Our Lady of Perpetual Help

Catholic Church & Academy

Corpus Christi, Texas

Dynamic Catholic, Alive: Generosity Quotes

 

In Scripture

 

“In every way I have shown you that by hard work of that sort we must help the weak, and keep in mind the words of the Lord Jesus who himself said, ‘It is more blessed to give than to receive.’” Acts 20:35

 

“When he looked up he saw some wealthy people putting their offerings into the treasury and he noticed a poor widow putting in two small coins. He said, ‘I tell you truly, this poor widow put in more than all the rest; for those others have all made offerings from their surplus wealth, but she, from her poverty, has offered her whole livelihood.’” Lk 21:1-4

 

“And whoever gives only a cup of cold water to one of these little ones to drink because he is a disciple—amen, I say to you, he will surely not lose his reward.” Mt. 10:42

 

“Tell the rich in the present age not to be proud and not to rely on so uncertain a thing as wealth but rather on God, who richly provides us with all things for our enjoyment. Tell them to do good, to be rich in good works, to be generous, ready to share, thus accumulating as treasure a good foundation for the future, so as to win the life that is true life.” 1 Tim. 6:17-19

 

“Whoever cares for the poor lends to the LORD, who will pay back the sum in full.” Prov. 19:17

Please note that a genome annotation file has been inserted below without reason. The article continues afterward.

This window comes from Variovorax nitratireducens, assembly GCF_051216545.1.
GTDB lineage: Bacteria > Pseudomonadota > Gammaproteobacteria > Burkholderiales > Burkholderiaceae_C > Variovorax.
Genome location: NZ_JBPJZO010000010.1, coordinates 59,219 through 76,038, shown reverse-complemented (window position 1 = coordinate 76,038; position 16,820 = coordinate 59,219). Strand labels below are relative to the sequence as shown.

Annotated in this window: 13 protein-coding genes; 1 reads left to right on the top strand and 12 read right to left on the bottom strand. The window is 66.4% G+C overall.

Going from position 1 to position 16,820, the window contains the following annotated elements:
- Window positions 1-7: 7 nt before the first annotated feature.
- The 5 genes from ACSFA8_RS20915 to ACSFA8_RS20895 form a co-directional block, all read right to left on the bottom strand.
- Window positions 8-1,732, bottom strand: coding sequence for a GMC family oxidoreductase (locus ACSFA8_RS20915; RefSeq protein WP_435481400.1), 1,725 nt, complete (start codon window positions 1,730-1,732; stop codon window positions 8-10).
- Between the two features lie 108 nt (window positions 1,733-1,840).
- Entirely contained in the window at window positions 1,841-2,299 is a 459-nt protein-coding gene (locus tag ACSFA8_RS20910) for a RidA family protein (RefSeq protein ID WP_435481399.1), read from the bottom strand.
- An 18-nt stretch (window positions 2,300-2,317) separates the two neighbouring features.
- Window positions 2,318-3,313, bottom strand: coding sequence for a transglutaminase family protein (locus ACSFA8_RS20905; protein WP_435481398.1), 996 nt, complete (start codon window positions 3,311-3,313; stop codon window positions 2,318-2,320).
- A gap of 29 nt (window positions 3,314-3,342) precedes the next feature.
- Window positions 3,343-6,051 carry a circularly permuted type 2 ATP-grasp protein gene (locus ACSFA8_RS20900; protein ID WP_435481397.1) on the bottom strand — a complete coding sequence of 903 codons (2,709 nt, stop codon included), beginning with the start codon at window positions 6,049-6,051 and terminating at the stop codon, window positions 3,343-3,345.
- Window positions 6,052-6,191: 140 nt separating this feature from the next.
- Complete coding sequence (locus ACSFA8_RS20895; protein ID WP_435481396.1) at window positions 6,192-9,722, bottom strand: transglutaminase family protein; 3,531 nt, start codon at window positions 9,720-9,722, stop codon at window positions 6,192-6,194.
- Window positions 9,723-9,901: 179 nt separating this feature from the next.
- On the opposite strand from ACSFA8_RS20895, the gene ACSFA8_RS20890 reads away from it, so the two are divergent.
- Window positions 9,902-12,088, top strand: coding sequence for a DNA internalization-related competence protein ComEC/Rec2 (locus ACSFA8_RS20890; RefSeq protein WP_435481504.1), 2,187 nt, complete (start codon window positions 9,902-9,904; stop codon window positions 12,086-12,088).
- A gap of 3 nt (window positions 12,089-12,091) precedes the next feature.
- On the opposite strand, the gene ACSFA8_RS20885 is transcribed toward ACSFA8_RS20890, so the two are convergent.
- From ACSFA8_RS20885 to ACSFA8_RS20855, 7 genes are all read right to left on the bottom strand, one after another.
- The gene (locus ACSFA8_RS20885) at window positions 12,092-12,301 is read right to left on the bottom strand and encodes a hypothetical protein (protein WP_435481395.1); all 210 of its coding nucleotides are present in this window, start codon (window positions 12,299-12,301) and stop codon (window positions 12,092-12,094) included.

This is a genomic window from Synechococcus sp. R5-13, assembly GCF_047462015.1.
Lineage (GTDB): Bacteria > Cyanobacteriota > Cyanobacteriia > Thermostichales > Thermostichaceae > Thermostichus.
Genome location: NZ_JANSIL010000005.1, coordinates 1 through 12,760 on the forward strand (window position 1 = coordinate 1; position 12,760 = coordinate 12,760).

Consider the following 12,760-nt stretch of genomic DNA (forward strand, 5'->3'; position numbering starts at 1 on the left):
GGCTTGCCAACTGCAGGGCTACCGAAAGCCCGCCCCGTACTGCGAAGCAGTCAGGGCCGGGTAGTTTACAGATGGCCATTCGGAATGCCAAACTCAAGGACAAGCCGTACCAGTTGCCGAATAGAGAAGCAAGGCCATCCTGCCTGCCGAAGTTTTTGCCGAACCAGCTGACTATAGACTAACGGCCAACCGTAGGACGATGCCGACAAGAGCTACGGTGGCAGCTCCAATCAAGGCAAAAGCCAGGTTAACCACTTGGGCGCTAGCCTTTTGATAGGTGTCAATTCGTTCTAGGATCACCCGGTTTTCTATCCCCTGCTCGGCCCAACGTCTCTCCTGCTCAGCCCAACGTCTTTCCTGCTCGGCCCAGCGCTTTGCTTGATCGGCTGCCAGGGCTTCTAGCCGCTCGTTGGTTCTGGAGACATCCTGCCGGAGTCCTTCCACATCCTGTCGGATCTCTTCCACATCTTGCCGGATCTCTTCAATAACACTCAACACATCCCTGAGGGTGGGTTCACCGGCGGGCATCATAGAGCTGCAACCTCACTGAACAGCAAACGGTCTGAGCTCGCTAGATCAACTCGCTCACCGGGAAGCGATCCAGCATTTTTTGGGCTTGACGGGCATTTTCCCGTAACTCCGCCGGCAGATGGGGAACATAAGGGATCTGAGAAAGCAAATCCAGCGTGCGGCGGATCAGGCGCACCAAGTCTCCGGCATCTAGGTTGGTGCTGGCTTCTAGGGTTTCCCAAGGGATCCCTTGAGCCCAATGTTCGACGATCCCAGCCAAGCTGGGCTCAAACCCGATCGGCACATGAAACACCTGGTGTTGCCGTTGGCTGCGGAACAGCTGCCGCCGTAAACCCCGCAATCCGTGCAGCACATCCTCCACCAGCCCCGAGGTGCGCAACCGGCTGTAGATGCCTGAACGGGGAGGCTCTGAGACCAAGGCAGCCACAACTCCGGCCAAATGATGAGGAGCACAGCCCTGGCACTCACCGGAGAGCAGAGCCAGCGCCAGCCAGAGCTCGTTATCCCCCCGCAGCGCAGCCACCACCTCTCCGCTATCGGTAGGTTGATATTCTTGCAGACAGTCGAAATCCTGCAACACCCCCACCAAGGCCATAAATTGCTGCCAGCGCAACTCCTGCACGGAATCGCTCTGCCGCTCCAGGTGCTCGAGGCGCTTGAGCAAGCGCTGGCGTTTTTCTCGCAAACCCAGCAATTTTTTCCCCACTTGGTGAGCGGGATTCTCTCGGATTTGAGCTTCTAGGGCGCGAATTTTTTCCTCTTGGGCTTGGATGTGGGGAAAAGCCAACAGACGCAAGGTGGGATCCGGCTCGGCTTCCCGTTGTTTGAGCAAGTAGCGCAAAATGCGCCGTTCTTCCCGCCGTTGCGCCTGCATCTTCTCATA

“If someone who has worldly means sees a brother in need and refuses him compassion, how can the love of God remain in him?” 1 Jn. 3:17

 

“But when you give alms, do not let your left hand know what your right is doing, so that your almsgiving may be secret. And your Father who sees in secret will repay you.” Mt. 6:3-4

 

“You shall love the Lord, your God, with all your heart, with all your being, with all your strength, and will all your mind, and your neighbor as yourself.” Lk. 10:27

 

“Then the king will say to those on his right, ‘Come, you who are blessed by my Father. Inherit the kingdom prepared for you from the foundation of the world. For I was hungry and you gave me food, I was thirsty and you gave me drink, a stranger and you welcomed me, naked and you clothed me, ill and you cared for me, in prison and you visited me.’ Then the righteous will answer him and say, ‘Lord, when did we see you hungry and feed you, or thirsty and give you drink? When did we see you a stranger and welcome you, or naked and clothe you? When did we see you ill or in prison, and visit you?’And the king will say to them in reply, ‘Amen, I say to you, whatever you did for one of these least brothers of mine, you did for me.’” Mt. 25:34-40